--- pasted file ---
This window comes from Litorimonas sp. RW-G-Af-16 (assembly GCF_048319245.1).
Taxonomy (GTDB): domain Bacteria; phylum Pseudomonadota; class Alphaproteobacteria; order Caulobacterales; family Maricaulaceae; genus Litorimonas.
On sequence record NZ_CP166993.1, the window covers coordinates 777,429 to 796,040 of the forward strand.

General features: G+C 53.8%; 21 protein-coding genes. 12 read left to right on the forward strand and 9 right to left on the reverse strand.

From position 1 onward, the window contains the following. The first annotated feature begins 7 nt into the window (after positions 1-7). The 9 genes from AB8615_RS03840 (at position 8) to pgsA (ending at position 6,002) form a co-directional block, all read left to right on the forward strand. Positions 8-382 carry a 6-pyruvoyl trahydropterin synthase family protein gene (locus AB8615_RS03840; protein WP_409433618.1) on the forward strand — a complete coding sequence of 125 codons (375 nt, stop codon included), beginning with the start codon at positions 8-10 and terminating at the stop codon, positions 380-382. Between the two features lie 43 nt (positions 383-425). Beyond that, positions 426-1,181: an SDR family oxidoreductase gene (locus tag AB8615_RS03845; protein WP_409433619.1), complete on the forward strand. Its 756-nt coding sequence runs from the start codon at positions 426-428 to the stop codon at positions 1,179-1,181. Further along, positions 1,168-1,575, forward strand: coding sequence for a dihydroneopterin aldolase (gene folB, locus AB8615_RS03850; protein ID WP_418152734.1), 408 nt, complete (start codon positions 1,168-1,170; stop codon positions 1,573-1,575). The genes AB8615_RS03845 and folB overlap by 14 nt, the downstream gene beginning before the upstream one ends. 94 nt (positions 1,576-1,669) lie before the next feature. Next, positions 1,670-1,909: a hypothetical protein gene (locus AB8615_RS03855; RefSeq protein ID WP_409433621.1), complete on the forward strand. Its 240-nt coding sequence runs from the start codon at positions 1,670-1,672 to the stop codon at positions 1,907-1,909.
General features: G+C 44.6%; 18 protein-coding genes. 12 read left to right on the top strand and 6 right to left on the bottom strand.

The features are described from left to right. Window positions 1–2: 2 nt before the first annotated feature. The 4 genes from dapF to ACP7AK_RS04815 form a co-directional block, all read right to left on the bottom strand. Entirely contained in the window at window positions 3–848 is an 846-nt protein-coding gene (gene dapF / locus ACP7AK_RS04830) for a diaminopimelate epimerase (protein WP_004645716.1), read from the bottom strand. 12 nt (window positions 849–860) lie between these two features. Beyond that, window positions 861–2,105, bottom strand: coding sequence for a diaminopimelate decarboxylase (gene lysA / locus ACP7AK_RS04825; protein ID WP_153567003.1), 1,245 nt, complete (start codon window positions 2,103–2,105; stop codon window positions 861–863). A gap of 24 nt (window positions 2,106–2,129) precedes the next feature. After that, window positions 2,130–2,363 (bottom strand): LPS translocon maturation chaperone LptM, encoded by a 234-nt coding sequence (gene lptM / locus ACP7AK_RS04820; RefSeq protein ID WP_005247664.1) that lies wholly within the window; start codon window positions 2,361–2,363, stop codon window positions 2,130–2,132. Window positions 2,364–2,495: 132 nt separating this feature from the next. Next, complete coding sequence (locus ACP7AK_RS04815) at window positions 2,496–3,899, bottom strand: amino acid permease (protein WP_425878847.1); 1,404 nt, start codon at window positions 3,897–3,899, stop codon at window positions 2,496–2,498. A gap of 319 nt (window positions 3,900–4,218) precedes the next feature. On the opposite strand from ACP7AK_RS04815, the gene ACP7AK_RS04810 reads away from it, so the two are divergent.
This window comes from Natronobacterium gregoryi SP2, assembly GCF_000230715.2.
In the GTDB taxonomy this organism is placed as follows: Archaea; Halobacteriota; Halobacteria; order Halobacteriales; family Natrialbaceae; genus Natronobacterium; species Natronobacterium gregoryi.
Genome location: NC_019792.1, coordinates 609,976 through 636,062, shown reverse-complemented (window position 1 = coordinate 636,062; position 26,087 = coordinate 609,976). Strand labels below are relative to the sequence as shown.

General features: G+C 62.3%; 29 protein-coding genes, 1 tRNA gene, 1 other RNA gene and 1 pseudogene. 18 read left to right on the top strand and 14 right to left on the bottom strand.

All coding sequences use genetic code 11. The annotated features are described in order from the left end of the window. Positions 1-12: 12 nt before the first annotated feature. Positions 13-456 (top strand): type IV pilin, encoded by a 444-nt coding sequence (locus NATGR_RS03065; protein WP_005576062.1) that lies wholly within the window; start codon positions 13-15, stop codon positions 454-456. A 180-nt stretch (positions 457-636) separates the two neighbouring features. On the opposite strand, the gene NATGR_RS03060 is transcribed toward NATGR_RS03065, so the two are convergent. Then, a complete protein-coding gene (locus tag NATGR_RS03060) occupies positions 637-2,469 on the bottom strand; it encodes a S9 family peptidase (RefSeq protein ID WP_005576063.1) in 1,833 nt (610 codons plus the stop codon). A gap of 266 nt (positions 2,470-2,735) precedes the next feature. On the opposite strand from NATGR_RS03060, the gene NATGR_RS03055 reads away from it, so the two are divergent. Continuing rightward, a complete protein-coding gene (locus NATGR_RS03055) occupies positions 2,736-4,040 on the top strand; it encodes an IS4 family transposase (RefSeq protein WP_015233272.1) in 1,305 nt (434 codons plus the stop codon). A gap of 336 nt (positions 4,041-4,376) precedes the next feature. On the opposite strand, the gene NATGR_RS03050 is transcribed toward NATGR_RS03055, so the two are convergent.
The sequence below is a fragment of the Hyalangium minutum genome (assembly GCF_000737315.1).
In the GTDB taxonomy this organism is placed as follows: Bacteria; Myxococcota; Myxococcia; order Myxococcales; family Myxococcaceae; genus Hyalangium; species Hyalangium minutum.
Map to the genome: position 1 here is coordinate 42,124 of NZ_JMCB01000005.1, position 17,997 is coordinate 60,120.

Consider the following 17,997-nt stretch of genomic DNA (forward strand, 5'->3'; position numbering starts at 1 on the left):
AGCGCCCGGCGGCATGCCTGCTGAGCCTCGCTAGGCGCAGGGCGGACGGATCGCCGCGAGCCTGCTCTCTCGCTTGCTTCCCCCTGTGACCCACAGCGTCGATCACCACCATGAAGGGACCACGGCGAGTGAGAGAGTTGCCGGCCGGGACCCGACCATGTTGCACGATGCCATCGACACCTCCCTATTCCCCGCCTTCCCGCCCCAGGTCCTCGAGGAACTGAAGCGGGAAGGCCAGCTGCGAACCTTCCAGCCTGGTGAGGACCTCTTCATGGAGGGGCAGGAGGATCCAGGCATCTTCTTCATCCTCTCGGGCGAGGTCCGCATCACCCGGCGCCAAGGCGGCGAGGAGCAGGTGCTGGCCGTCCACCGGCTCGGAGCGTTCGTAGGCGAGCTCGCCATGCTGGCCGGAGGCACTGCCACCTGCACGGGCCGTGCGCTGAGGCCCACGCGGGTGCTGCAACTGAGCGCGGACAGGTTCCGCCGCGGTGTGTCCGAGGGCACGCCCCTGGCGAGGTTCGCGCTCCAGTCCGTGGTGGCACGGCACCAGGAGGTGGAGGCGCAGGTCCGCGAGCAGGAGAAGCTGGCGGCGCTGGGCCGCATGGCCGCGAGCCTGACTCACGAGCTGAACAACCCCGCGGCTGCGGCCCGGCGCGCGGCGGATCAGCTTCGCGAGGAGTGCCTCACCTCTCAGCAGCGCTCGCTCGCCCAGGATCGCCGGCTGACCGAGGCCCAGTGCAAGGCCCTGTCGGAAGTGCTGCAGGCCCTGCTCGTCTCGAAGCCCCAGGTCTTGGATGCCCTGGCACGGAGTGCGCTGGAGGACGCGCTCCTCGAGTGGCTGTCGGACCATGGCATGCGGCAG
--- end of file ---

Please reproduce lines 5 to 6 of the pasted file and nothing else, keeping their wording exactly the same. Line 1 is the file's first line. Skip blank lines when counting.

From position 1 onward, the window contains the following. The first annotated feature begins 7 nt into the window (after positions 1-7). The 9 genes from AB8615_RS03840 (at position 8) to pgsA (ending at position 6,002) form a co-directional block, all read left to right on the forward strand. Positions 8-382 carry a 6-pyruvoyl trahydropterin synthase family protein gene (locus AB8615_RS03840; protein WP_409433618.1) on the forward strand — a complete coding sequence of 125 codons (375 nt, stop codon included), beginning with the start codon at positions 8-10 and terminating at the stop codon, positions 380-382. Between the two features lie 43 nt (positions 383-425). Beyond that, positions 426-1,181: an SDR family oxidoreductase gene (locus tag AB8615_RS03845; protein WP_409433619.1), complete on the forward strand. Its 756-nt coding sequence runs from the start codon at positions 426-428 to the stop codon at positions 1,179-1,181. Further along, positions 1,168-1,575, forward strand: coding sequence for a dihydroneopterin aldolase (gene folB, locus AB8615_RS03850; protein ID WP_418152734.1), 408 nt, complete (start codon positions 1,168-1,170; stop codon positions 1,573-1,575). The genes AB8615_RS03845 and folB overlap by 14 nt, the downstream gene beginning before the upstream one ends. 94 nt (positions 1,576-1,669) lie before the next feature. Next, positions 1,670-1,909: a hypothetical protein gene (locus AB8615_RS03855; RefSeq protein ID WP_409433621.1), complete on the forward strand. Its 240-nt coding sequence runs from the start codon at positions 1,670-1,672 to the stop codon at positions 1,907-1,909.
General features: G+C 44.6%; 18 protein-coding genes. 12 read left to right on the top strand and 6 right to left on the bottom strand.